– Deal with doubters with confidence; they will never be satisfied no matter what it is said.

– Where should you meet: working together is a start, online discussions, and surprisingly with time you’ll find other ways to interact.

Cross-sex relationships are not always about physical attraction. It is possible to share all of the qualities that define best friends. However, with time you will both realize that it won’t work in a serious romantic situation. The longer the friendship has lasted, the harder you will be able to see it as a romantic possibility.

You will never be able to experience the best that friendship has to offer until you unleash yourself from the social boundaries and just live the moment friend to friend,  human to  human and with no other labels to identify you.

Monday

17

June 2013

0

COMMENTS

I’m not superwoman; I just never cried in public.

Written by , Posted in Babbles

working-queen-superwoman

Let me tell you a little bit about myself. I’m a multicultural Saudi woman in my late 20s, a daughter, a sister, a wife. You can call me an entrepreneur – the most over used word in the dictionary this decade- taking risks, accepting challenges, and going back and forth between starting new businesses and running projects. I also do consulting work in some agencies and firms in my field. My days are spent either working 12 hours or traveling to meet people and closing deals. On paper, this all sounds mind-blowing, a life every girl will dream of but in reality, it is all that plus the tension and stress.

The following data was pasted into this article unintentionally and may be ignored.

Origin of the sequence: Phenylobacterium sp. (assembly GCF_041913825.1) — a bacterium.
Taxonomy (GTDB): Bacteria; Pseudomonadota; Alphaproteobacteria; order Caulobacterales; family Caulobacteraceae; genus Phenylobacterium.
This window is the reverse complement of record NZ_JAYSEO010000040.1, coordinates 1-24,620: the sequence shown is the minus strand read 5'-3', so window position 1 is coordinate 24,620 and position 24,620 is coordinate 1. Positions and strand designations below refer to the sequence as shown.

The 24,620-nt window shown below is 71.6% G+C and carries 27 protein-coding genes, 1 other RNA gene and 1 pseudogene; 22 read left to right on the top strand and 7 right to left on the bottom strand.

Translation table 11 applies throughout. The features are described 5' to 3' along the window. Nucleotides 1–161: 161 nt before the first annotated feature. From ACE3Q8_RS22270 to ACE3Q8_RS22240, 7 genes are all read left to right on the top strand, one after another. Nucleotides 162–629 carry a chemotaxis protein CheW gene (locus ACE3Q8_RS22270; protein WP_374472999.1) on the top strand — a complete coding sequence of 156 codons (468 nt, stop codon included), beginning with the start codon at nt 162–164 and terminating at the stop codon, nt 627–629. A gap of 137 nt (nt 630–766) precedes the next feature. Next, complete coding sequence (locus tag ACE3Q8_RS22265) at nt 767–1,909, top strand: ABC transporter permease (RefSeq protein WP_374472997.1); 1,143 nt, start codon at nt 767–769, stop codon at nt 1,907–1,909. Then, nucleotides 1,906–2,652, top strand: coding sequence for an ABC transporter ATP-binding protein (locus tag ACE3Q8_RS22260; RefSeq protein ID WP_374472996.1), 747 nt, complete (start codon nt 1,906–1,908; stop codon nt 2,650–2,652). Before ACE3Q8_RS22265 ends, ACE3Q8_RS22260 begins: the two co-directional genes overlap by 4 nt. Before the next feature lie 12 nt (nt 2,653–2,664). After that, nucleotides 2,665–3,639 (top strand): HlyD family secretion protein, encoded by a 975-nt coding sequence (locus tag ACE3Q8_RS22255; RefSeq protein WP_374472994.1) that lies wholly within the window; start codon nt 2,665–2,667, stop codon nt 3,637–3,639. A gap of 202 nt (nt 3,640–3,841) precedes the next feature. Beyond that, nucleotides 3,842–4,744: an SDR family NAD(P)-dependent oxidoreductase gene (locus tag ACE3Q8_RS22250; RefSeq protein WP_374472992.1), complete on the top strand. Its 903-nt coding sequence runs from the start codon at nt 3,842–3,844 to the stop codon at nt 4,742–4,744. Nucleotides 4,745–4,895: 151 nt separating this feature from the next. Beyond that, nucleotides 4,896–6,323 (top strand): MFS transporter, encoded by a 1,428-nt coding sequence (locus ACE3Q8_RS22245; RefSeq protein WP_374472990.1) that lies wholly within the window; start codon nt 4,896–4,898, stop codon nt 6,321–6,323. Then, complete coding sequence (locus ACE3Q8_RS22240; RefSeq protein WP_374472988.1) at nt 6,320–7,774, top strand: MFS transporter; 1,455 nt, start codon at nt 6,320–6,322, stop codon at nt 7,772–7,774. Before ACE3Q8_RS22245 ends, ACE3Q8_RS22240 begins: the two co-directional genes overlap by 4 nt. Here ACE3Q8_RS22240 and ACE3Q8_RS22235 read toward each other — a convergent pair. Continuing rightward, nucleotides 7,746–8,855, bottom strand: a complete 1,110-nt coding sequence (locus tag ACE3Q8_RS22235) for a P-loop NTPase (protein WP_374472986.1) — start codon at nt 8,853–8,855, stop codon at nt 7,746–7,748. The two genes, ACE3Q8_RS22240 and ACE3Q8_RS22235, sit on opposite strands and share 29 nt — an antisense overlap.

This fast-paced life I’m living developed in me an inner personality that no one heard about or saw -the struggling warrior- and I believe each woman has her own warrior inside.

Everyone I meet can describe me as an outgoing person, always smiling, laughing and cheering everyone around me. But to be able to maintain the spirit, to wake up every morning with a smile from ear to ear, I developed a technique to balance the life around me. I had to admit I’m not a superwoman, but I’ll never cry in public. And then I started step by step adapting what I can call my remedy:

– Give myself a break for few minutes from everything around me.

– Never react or overanalyze anything.

– Prioritize relations and actions.

– Don’t escape; it will only make it worse.

– Unwind with good music, a book, and a cup of coffee daily.

– Drink a lot of water and get the needed food supplements and vitamins. (You should consult a physician on this first.)

– Always look at the bright side and stay positive; it always gets better.

– Keep a group of positive friends around you and be the friend you look for in others.

– In the end, it is always OK and acceptable to cry alone and wash out what is left of a hectic day or week.

Life is hard and it gets harder as we grow older. It is part of the package we all signed up for. It is how you accept it and react to it that matters. “A calm sea never made a skilled sailor.” So laugh, cry, scream, shout, dance, walk, eat, drink but never give up or let go. We are never superwomen; we just never cry in public.